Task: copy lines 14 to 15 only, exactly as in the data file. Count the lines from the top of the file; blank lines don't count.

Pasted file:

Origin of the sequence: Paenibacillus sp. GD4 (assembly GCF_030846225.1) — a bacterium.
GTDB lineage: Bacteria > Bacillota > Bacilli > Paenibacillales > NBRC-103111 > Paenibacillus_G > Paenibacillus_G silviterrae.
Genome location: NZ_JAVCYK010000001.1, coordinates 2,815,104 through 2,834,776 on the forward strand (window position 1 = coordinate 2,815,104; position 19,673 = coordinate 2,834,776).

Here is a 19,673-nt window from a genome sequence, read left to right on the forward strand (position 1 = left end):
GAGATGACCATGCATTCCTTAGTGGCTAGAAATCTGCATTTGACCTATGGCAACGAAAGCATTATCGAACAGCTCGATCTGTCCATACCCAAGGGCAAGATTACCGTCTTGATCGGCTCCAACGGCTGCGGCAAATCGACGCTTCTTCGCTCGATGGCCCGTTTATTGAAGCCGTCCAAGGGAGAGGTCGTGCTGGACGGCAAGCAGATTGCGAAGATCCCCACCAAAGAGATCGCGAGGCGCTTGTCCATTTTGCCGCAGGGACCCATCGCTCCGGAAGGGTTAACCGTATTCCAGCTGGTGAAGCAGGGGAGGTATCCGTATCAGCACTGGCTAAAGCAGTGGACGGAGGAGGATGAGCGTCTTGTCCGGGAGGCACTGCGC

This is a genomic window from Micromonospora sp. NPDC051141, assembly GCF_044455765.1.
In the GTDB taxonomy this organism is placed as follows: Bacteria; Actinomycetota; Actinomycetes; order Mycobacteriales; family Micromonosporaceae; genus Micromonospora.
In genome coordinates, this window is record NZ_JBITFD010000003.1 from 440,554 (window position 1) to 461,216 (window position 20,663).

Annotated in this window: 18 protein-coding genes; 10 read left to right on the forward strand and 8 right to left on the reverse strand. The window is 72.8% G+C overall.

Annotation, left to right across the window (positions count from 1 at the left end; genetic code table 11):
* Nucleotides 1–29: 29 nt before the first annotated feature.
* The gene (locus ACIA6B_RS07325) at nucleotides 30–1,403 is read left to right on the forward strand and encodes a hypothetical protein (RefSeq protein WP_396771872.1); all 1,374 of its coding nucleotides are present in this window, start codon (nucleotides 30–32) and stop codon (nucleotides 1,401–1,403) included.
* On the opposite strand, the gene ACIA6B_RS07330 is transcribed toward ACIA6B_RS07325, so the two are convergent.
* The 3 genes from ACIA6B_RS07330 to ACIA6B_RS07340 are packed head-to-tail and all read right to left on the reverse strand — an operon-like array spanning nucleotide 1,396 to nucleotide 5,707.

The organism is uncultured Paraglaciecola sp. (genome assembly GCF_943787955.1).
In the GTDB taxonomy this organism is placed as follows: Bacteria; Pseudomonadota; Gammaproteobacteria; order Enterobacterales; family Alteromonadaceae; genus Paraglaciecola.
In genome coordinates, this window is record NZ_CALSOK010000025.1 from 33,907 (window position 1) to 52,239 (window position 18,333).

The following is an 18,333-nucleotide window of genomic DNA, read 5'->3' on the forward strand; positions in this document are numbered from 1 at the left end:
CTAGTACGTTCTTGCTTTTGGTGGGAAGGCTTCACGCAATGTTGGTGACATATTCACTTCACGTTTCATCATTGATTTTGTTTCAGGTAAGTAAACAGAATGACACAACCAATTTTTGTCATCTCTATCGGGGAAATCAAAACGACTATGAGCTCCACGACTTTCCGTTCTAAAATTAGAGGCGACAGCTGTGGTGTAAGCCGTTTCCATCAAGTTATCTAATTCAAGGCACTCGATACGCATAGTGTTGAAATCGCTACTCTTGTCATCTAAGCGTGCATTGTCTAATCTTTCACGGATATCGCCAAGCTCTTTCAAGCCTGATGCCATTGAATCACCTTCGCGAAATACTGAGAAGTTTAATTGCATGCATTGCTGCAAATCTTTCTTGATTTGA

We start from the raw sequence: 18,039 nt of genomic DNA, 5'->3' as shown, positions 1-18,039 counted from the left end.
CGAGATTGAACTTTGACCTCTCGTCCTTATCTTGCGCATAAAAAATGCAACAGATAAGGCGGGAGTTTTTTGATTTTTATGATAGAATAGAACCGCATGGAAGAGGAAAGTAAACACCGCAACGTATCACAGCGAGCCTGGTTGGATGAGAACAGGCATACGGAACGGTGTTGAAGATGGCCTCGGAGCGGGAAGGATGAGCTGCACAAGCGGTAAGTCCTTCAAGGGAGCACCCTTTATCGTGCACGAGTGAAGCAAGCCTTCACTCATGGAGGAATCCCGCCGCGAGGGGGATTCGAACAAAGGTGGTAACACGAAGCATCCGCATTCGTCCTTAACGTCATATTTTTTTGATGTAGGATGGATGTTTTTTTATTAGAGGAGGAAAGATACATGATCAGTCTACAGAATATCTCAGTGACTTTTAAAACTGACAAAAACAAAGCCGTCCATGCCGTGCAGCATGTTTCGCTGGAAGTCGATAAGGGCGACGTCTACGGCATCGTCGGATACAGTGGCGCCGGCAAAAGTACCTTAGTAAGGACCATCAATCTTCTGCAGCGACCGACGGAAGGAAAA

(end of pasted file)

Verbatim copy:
* The 3 genes from ACIA6B_RS07330 to ACIA6B_RS07340 are packed head-to-tail and all read right to left on the reverse strand — an operon-like array spanning nucleotide 1,396 to nucleotide 5,707.

The organism is uncultured Paraglaciecola sp. (genome assembly GCF_943787955.1).